WASHINGTON (AP) – Eight years after carving the heart of a historic voting rights law, the Supreme Court is considering putting new limits on efforts to combat racial discrimination in voting.
Justices are taking a case over Arizona’s restrictions on ballot collection and another policy that penalizes voters who vote in the wrong precinct.
High court consideration occurs when Republican officials in the state and across the country They have proposed more than 150 measures, following last year’s elections, to restrict voting access that civil rights groups say would disproportionately affect black and Hispanic voters.
A sweeping Supreme Court ruling would make it difficult to fight those efforts in court. Discussions are scheduled for Tuesday by phone, due to the coronavirus pandemic.
“It would be taking away one of the great tools, in fact, the main tool that we have left now, to protect voters against racial discrimination,” said Myrna Pérez, director of the voting rights and elections program at the Brennan Center for Justice. .
Arizona Attorney General Mark Brnovich, a Republican, said the superior court case is about ballot integrity, not discrimination. “It’s about protecting the franchise, not disenfranchising anyone,” said Brnovich, who will discuss the case Tuesday.
President Joe Biden narrowly won in Arizona last year and, since 2018, the state has elected two Democratic senators.
The judges will review an appeals court ruling against a 2016 Arizona law limiting who can return early ballots for someone else and against a separate state policy of discarding ballots if a voter goes to the wrong district.
The US Court of Appeals for the Ninth Circuit ruled that the ballot collection law and state policy discriminate against minority voters in violation of the federal Voting Rights Act and that the law also violates the Constitution.
The Voting Rights Act, first enacted in 1965, was extremely effective against discrimination at the polls because it forced state and local governments, with a history of discrimination, including Arizona, to obtain prior approval from the Department of Justice or from a federal court before making decisions. any change in the elections.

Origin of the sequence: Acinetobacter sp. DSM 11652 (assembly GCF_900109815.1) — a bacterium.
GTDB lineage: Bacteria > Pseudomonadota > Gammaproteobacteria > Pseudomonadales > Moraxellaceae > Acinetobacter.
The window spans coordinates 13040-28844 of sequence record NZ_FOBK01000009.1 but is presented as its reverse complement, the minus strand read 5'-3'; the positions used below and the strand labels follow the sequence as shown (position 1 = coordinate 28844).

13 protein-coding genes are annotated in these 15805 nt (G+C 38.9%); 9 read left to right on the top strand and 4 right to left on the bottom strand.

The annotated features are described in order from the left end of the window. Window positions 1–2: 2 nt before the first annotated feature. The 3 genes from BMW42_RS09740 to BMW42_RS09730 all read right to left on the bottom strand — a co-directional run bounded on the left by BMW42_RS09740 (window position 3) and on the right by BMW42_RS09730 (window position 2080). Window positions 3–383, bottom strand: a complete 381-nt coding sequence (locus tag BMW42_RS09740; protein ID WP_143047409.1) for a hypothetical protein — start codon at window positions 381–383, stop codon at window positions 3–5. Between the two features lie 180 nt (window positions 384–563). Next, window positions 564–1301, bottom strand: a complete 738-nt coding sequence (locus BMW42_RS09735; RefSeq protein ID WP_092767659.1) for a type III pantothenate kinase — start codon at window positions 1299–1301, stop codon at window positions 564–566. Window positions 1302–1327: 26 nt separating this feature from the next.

In 2013, the Supreme Court ruled 5-4 that the part of the law known as Section 5 could no longer be enforced because the population formula for determining which states were covered had not been updated to account for racial progress.
Congress “must identify the jurisdictions to be selected on a basis that makes sense in light of current conditions,” Chief Justice John Roberts wrote in favor of a conservative majority. “It cannot simply depend on the past.”
Democrats in Congress will again try to revive the early approval provision of the voting rights law. John Lewis’s Voting Rights Promotion Act failed in the last Congress, when Republicans controlled the Senate and President Donald Trump was in the White House.
But another part of the law, Section 2, applies across the country and still prohibits discrimination in voting on the basis of race. Civil rights groups and voters who allege racial bias have to go to court and prove their case, either by showing intentional discrimination when passing a law or that the results of the law fall more heavily on minorities.
The new Supreme Court case is primarily concerned with how plaintiffs can prove discrimination based on the results of the law.
The arguments take place in the context of the 2020 elections, in which there was a massive increase in early voting and mail-in ballots due to the pandemic. Trump and his Republican supporters challenged the election results by filing allegations of fraud that were widely rejected by state and federal courts.
But many Republicans continue to question the outcome of the election, despite the absence of evidence. Republican elected officials have responded by proposing to restrict early voting and mail-in ballots, as well as toughen voter identification laws.
The challenged Arizona provisions remained in effect in 2020 because the case was still making its way through the courts.
But Brnovich said last year’s vote is another reason justices should side with the state. “I think part of the lesson of 2020 was that when people do not believe that elections have integrity or that their vote is protected, it will undermine public confidence in the system,” Brnovich said.
Civil rights groups said the court should not use this case to make it difficult to eradicate racial discrimination, which “still represents a unique threat to our democracy,” as the NAACP’s Legal Defense and Education Fund put it in a short summary.
Almost 75 companies, including PayPal, Levi Strauss and Impossible Foods, joined in a report to urge the court to “fully preserve the Voting Rights Act.”
The Justice Department will not be part of Tuesday’s arguments, a rarity in a voting rights case.
The Trump administration backed Arizona. The Biden administration, in a somewhat cryptic letter to the court, said this month that it believes that “none of Arizona’s measures violate the Section 2 results test,” but does not like the way its predecessor analyzed the results. problems.
The new administration’s suggestion could give the court a narrow path to uphold the Arizona provisions without making significant changes to the voting discrimination law.
A decision is expected in early summer.